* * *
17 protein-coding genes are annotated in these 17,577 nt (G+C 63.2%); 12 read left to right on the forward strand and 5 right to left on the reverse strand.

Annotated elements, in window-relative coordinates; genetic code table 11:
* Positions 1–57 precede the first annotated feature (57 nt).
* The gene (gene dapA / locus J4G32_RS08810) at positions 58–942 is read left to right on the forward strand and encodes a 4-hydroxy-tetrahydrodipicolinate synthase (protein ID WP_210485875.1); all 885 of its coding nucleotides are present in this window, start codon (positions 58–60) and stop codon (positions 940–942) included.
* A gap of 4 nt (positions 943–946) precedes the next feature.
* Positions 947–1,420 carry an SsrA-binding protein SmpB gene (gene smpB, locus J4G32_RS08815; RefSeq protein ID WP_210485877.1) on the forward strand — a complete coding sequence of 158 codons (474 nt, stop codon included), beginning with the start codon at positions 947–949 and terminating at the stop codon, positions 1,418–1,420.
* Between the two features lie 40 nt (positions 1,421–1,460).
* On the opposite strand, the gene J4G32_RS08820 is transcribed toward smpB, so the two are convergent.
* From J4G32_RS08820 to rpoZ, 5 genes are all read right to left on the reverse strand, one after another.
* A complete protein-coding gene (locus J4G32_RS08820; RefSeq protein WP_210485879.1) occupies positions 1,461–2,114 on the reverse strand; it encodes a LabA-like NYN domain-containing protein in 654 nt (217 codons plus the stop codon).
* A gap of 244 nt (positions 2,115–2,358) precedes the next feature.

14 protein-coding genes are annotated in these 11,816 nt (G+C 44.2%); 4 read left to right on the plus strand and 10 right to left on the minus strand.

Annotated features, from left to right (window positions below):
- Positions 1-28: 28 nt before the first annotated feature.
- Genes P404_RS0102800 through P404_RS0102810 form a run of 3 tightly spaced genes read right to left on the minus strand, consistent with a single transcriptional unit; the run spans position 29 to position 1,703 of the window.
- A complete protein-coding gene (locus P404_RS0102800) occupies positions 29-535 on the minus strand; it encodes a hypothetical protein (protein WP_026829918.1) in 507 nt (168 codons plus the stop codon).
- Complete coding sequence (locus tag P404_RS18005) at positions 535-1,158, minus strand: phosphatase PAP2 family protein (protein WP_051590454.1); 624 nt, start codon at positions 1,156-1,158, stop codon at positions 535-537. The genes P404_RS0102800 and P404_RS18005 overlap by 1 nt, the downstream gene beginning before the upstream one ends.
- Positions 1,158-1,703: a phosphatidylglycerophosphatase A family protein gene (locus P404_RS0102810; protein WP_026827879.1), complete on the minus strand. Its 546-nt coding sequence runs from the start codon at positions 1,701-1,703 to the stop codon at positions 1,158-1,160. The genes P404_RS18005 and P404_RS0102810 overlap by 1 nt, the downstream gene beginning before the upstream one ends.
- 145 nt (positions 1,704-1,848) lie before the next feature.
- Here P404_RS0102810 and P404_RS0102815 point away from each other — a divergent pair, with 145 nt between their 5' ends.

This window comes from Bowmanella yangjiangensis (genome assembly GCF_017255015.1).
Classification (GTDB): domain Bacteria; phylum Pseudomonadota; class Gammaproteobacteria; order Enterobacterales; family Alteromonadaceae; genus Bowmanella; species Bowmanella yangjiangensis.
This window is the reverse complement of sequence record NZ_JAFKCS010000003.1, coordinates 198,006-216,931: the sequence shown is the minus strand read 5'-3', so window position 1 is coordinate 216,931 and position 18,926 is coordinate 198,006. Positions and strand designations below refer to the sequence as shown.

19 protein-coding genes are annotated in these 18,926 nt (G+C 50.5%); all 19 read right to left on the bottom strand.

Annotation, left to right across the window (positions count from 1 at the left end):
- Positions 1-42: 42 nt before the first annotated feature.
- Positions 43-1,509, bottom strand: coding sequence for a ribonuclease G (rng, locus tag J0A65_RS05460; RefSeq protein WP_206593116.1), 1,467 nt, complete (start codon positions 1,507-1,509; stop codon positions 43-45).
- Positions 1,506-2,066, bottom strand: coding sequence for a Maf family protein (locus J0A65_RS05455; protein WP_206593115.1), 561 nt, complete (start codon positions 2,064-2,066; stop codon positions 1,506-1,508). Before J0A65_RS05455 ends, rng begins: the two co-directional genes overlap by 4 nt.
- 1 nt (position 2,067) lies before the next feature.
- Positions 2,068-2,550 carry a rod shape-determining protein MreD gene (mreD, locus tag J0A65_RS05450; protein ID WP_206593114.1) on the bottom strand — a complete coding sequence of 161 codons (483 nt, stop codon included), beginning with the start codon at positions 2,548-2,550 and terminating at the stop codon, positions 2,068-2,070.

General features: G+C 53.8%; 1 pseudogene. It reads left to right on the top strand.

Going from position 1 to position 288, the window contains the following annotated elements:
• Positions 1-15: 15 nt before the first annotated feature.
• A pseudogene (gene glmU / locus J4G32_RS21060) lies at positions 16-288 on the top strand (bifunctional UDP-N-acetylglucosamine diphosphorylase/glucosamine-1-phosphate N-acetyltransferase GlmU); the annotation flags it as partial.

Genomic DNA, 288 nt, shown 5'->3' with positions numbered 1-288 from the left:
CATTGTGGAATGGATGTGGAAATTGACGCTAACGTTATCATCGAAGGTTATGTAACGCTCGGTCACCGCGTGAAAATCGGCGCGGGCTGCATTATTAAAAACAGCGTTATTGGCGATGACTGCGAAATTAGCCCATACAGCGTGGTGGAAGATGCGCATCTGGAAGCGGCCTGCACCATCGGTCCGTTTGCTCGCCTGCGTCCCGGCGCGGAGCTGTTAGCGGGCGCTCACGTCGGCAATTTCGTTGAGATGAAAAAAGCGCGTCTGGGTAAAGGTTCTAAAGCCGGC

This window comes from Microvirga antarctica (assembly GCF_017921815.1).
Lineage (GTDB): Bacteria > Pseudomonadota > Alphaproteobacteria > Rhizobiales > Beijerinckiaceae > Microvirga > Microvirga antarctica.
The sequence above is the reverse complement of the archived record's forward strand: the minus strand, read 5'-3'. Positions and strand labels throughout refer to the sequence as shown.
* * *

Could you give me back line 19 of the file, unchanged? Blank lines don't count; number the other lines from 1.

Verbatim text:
- 145 nt (positions 1,704-1,848) lie before the next feature.